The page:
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The growth of industrialization has increased waste pollution, especially water pollution.

Industries and individuals produce pollutants that are discharged into waters.

Uncontrolled water pollution results in health hazards to human beings, animals and other

living things. Thus there is a need to impose water pollution control measures which can

reduce pollution to an extent where very little pollutants are discharged into waters. Many

states have enacted statutes for controlling water pollution, as they believe this is the best

way to impose measures to achieve the safety of waters.

Legislations impose measures, such as a permit and its conditions, that must be respected

to discharge pollutant or trade effluent into waters, otherwise the discharger becomes a

polluter and liable to criminal sanctions. Statutes create offences and penalties for water

polluters. They provide fines or imprisonment, or both, and severely punish a subsequent

offender. In most countries, a continuing offence is criminalised. Corporations, as well as

corporate officers, are punished for the offence of polluting waters or other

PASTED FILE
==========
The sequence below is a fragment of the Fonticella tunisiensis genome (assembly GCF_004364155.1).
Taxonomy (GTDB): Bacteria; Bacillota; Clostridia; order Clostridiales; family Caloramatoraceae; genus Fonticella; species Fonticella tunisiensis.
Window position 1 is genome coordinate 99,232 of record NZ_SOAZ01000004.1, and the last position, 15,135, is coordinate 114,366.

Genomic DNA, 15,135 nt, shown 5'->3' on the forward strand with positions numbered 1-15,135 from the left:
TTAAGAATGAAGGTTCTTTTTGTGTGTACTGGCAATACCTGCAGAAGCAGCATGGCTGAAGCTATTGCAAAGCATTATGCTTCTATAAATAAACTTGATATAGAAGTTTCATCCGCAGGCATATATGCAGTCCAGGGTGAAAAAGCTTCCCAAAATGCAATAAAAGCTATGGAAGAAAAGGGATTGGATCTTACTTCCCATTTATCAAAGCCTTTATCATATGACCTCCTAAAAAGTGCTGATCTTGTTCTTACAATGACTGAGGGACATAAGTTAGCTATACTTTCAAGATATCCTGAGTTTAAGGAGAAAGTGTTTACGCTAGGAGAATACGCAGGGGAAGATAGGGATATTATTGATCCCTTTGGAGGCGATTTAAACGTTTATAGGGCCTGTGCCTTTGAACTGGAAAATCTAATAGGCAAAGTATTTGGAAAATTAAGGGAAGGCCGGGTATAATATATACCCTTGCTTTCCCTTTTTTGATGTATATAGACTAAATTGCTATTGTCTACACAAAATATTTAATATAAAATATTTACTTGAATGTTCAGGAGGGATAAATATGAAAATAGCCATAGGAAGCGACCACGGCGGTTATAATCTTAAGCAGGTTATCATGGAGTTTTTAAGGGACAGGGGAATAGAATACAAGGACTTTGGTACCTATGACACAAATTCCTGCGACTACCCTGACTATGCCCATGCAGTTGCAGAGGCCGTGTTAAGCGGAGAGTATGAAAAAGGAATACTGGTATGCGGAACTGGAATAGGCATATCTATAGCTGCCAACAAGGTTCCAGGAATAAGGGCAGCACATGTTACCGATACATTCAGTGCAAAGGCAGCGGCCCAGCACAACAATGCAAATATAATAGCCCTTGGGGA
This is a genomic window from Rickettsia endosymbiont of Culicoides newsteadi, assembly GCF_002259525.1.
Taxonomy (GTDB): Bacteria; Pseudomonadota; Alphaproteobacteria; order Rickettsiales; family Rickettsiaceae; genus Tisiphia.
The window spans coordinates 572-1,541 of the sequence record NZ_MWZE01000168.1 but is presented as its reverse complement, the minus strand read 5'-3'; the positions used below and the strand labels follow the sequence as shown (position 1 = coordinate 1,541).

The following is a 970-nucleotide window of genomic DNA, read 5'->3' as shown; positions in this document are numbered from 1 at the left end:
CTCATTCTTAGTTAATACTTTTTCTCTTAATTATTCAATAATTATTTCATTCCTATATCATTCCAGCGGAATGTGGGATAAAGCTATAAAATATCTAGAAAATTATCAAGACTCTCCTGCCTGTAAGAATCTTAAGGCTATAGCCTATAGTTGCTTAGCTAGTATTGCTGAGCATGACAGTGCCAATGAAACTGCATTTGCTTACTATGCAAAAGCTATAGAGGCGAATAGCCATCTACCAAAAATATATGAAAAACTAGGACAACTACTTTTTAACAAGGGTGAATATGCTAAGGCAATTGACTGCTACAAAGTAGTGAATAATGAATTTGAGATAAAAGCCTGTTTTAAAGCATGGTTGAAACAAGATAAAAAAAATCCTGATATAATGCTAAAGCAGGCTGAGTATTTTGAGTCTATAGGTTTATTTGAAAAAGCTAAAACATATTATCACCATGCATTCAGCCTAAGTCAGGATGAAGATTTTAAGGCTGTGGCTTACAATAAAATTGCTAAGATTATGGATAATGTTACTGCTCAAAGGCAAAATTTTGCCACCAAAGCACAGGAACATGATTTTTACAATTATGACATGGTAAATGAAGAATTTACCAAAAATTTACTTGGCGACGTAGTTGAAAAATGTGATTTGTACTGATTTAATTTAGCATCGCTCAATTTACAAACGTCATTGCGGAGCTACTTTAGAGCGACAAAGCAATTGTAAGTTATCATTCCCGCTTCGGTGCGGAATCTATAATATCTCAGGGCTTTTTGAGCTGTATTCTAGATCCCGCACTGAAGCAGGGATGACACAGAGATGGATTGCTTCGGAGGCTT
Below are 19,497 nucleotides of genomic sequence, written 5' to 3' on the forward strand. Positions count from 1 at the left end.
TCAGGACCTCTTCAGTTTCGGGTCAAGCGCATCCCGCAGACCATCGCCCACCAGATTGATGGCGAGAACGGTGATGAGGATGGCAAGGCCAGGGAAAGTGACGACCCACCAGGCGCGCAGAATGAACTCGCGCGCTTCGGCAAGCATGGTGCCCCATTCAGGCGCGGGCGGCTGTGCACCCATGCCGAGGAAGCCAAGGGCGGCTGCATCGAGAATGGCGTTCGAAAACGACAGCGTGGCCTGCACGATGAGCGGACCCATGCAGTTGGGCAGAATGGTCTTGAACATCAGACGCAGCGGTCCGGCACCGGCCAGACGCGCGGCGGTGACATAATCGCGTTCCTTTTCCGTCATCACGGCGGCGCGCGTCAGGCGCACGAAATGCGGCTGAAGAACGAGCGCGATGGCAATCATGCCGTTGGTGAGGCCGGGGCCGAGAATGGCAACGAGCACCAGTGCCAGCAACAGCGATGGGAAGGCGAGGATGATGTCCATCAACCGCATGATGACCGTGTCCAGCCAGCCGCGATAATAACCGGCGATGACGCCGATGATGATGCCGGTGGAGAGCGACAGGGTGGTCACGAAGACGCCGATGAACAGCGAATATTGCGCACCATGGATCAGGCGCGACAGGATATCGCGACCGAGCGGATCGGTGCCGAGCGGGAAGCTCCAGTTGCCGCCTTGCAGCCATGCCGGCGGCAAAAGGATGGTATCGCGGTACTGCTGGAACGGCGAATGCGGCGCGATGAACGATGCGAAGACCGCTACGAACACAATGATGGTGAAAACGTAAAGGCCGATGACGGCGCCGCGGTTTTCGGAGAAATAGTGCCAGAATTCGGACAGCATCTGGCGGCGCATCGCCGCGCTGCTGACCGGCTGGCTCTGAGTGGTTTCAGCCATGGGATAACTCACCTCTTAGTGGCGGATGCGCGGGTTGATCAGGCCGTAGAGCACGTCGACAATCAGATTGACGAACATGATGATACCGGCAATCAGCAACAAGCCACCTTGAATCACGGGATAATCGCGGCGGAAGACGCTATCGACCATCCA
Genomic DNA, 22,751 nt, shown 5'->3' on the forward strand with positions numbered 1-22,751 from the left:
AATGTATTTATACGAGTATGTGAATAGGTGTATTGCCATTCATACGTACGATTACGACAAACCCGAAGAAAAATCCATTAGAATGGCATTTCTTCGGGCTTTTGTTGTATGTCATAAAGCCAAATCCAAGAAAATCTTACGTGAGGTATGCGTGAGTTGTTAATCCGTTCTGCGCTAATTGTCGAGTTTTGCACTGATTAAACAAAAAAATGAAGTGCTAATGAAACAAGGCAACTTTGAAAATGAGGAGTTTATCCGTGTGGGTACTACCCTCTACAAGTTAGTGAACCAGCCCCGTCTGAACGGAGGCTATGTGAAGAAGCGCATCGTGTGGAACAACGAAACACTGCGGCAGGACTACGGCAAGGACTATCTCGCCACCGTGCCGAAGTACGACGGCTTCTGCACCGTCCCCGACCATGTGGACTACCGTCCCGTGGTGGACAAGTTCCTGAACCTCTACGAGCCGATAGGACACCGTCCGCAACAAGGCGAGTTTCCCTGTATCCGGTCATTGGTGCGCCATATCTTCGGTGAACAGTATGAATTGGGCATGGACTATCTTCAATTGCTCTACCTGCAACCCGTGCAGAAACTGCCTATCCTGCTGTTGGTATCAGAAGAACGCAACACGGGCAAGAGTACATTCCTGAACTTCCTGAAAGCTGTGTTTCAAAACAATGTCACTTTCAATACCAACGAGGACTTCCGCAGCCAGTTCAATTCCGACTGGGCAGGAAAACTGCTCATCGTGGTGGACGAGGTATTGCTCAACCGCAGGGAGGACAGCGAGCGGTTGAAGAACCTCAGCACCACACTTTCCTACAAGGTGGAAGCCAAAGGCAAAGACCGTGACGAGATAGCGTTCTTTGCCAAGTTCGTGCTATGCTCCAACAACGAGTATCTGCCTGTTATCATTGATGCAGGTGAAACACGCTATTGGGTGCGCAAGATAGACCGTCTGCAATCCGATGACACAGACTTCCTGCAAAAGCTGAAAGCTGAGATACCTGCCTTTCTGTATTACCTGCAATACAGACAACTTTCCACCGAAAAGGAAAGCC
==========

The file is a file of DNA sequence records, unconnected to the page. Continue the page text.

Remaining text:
environmental crimes. This is because environmental law does not allow corporate

officers to hide behind the legal structure of the corporation.

Some measures such as remediation or clean-up orders are implemented before a

prosecution is engaged, in order to ensure the protection of the environment.

Environmental audit or service orders emphasise the protection of the environment and

may prevent future pollution of waters. Environmental service orders rectify one of the

John Kinamugire Dissertation Abstract 2008

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criticisms of fine or imprisonment, in that they fail to restore the environment to its

previous condition.

Most environmental crimes are caused not by a deliberate intention or negligence, but by

poor or ineffective management systems. As a result, environmental audit orders may be

used to detect and correct an inappropriate management system. Environmental law

should be a user-friendly and prosecution must be used as a last resort.

This dissertation examines offences and penalties for water pollution in South Africa, the

United Kingdom, the United States of America and Australia and offers a comparative

analysis and recommendations for South Africa. These countries have been selected not

only because they are developed and tend to have best laws, but they are also located in

different continents. The examination and analysis of how they provide offences and

penalties for water pollution gives a chance to South Africa to find recommendations on

how it may improve its legislation and maintain its water quality.

John Kinamugire Dissertation Abstract 2008

Available at: